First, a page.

Kelly Mireles’ smile is the facial feature most people notice when first meeting her. That alone is a minor miracle.
Kelly had most of her jawbone removed in March 2015 after a salivary gland cancer recurrence. Her mandible was rebuilt by MD Anderson surgeons in May 2016 using part of her fibula, a non-weight-bearing leg bone. Today, with the help of an oral prosthesis, Kelly is able to eat, speak and even smile again.
“I had a really hard time with it at first, and in some situations, I still feel a bit self-conscious,” Kelly admits. “But even when I had scars and a brace on my face, I went out and did things. I tried not to let cancer affect who I was and what I wanted to do.”
A salivary gland cancer diagnosis
Kelly first noticed a lump on the right side of her face in late 2008. She saw a dentist, an ENT and a chiropractor, who ruled out tooth and sinus problems, as well as TMJ. But they also offered her no other possible causes.
It took mentioning a twitching eye and a trembling lip to her gynecologist to finally get answers. “He sent me to an ENT oncologist, who did some scans,” Kelly says. “Sure enough, there was a tumor.”
Kelly was diagnosed with stage I adenocarcinoma on her right parotid gland — a rare oral cancer in the primary salivary gland — in October 2009. She had surgery near her home in San Antonio, followed by chemotherapy and radiation. But the cancer returned four more times over seven years, which required more surgeries, more chemotherapy and more radiation.
When the salivary gland cancer returned the last time in February 2016, her plastic surgeon had just moved to Houston and her ENT oncologist had stopped practicing. “I figured that was a sign we needed a different set of eyes looking at this,” Kelly says.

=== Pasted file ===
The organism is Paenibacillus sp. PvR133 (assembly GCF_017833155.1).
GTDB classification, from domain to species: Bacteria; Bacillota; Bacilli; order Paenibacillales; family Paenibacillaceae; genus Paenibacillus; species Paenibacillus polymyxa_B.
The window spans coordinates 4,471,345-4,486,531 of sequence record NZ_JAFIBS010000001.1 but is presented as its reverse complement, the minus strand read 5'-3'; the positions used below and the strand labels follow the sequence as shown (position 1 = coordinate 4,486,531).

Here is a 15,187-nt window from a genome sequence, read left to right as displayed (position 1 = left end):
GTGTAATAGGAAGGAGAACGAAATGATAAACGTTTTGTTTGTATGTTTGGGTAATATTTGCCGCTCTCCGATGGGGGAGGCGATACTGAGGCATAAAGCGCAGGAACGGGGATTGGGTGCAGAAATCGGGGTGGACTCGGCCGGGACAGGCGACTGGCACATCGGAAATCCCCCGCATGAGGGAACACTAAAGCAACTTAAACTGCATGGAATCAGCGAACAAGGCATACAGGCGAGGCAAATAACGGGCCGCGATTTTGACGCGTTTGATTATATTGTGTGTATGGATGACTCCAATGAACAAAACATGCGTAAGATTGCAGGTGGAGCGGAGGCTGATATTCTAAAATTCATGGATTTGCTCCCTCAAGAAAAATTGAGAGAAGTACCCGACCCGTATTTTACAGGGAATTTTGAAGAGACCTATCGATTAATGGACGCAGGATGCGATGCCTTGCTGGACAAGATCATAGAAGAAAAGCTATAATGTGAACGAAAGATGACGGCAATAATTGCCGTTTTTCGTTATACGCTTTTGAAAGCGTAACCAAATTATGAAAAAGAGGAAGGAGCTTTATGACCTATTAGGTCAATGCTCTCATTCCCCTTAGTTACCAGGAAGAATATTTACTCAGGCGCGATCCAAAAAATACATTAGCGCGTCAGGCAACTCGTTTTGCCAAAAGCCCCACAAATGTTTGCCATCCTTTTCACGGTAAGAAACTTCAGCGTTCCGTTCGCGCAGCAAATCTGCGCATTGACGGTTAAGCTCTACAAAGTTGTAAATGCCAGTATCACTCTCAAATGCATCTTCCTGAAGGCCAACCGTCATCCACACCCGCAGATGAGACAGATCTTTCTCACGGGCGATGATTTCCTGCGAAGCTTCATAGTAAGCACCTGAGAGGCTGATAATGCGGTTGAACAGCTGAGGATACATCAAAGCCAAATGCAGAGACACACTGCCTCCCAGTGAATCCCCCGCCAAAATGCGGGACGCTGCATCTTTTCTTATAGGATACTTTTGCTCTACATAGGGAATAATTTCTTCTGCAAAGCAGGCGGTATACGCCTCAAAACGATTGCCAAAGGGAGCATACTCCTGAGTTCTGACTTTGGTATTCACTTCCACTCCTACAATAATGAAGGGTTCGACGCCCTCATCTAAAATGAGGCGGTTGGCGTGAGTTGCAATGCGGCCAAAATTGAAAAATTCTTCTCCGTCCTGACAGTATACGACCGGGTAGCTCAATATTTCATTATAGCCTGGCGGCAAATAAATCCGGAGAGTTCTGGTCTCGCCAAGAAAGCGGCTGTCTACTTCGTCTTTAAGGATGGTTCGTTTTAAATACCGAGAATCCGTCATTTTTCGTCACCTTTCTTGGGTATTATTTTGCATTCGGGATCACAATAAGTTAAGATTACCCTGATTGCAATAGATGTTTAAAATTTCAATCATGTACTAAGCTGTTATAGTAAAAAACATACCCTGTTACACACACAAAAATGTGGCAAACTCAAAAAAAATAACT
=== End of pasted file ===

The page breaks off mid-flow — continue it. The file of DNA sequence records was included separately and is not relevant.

Fourth recurrence leads to MD Anderson
Kelly called MD Anderson in March 2016 and made an appointment with Carol Lewis, M.D., Patrick Garvey, M.D., and the rest of her care team. They recommended surgery to remove more of Kelly’s jawbone and create a new one using her fibula. After that, she’d receive concurrent chemotherapy and proton therapy.
“Doing chemo and proton therapy at the same time was the most brutal treatment I’ve ever experienced,” Kelly says. “But I needed something aggressive because I couldn’t keep doing this.”
The surgery took place in May 2016, and Kelly began six weeks of daily treatments at the Proton Therapy Center. She also started taking low doses of the chemotherapy drug Taxotere, and she considers herself lucky that she didn’t really lose her hair this time.
“It just thinned a little bit, and I never felt nauseous,” she says.
Dealing with diet restrictions
The hardest part for Kelly has been learning what she can and can’t eat.
“I have all my top teeth and two on the bottom in the very back, so I can still chew things, even without the prosthesis,” she explains. “But I have a very dry mouth, so I always have to have water.”
To avoid irritating her mouth and tongue, Kelly eats only very bland foods. Sauces, seasonings, chocolate, carbonated drinks and alcohol are things of the past.
“I love food, so it’s been a challenge,” she says. “And I’m a huge Italian food person, but I can’t eat any of that. I can eat a steak if I cut it up small enough, but it’s still a very limited diet.”
Making peace with her ‘new normal’
Today, Kelly has made peace with both her appearance and her dietary restrictions. She’s had no evidence of disease for seven months, and she’s grateful to have more time with her children.
“Honestly, it’s a blessing I’m even here,” she says. “With my type of cancer, statistics say I shouldn’t have even survived the second round, much less the fifth, so I accept what I have.”
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